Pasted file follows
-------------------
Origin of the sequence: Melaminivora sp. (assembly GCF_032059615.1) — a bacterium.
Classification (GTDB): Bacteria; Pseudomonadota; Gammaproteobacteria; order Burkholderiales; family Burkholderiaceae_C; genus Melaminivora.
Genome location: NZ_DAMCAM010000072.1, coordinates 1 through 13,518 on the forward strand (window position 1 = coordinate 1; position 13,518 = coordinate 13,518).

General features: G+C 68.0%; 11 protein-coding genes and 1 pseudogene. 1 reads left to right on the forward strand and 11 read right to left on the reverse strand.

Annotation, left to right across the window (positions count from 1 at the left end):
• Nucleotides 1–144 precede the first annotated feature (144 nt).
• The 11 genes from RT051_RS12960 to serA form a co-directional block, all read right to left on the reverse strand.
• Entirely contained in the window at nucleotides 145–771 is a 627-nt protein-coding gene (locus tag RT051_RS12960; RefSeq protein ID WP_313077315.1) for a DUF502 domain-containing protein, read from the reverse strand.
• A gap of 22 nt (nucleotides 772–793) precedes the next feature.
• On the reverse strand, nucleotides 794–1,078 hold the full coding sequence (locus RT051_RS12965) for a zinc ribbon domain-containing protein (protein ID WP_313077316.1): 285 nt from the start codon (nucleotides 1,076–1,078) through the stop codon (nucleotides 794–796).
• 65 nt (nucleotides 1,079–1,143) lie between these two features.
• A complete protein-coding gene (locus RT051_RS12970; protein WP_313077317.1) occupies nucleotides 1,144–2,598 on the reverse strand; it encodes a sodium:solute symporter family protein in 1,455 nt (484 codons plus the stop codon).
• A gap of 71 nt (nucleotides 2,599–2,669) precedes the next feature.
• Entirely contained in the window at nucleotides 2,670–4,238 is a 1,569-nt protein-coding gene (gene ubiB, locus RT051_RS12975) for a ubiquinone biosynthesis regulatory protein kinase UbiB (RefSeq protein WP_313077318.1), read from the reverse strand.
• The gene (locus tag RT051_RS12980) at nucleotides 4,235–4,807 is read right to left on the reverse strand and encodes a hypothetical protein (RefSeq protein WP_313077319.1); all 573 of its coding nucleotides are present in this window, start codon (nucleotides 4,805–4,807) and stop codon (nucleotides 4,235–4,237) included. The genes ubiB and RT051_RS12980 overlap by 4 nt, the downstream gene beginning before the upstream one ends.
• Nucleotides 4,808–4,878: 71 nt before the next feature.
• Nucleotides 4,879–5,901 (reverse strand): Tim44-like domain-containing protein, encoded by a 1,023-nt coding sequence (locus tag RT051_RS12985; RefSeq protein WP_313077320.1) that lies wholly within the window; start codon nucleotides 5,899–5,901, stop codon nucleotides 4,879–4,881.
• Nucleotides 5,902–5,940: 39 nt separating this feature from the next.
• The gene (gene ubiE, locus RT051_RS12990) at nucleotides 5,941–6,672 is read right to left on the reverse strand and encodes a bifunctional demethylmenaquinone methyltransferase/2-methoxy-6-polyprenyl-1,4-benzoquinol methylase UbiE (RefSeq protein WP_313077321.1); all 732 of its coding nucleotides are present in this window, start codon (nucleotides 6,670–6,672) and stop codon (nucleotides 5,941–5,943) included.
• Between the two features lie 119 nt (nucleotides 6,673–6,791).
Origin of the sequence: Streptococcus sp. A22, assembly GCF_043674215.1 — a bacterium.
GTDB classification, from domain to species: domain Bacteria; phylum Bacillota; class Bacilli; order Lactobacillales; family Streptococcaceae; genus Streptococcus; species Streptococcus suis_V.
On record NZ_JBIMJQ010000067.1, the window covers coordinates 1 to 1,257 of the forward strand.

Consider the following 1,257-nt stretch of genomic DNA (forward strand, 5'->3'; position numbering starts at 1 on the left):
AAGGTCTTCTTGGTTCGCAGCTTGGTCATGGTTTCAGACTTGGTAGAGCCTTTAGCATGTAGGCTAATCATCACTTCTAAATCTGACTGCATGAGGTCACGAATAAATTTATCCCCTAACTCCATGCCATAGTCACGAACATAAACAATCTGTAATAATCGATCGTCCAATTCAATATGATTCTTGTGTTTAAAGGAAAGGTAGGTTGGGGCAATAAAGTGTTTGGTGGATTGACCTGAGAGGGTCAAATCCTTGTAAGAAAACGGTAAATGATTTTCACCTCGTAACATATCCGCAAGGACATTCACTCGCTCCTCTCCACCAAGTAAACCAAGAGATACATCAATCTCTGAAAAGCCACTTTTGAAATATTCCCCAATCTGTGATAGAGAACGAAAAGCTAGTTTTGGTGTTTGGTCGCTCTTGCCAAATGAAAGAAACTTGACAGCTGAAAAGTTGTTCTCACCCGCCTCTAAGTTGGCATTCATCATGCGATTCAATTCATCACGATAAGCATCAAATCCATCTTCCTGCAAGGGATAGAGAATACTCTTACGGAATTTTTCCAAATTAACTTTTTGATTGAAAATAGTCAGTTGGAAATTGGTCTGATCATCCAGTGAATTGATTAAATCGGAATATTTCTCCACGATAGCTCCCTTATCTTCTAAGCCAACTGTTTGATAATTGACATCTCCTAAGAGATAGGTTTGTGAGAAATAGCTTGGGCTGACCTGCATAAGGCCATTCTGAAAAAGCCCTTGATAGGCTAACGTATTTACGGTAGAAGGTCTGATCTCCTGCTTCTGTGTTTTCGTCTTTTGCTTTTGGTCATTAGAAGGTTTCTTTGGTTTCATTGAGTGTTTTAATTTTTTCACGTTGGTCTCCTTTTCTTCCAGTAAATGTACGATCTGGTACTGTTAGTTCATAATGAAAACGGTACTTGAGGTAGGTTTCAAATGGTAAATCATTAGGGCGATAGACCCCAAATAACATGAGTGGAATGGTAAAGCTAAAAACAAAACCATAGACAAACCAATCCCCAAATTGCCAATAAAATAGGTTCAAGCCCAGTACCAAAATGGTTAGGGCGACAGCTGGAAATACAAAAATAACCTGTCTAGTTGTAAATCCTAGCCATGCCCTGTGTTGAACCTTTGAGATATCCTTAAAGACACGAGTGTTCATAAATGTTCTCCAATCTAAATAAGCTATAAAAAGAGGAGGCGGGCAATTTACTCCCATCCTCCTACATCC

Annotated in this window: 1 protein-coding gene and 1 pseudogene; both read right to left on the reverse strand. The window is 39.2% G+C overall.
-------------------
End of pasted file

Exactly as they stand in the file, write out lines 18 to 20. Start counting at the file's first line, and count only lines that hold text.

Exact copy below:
• Nucleotides 5,902–5,940: 39 nt separating this feature from the next.
• The gene (gene ubiE, locus RT051_RS12990) at nucleotides 5,941–6,672 is read right to left on the reverse strand and encodes a bifunctional demethylmenaquinone methyltransferase/2-methoxy-6-polyprenyl-1,4-benzoquinol methylase UbiE (RefSeq protein WP_313077321.1); all 732 of its coding nucleotides are present in this window, start codon (nucleotides 6,670–6,672) and stop codon (nucleotides 5,941–5,943) included.
• Between the two features lie 119 nt (nucleotides 6,673–6,791).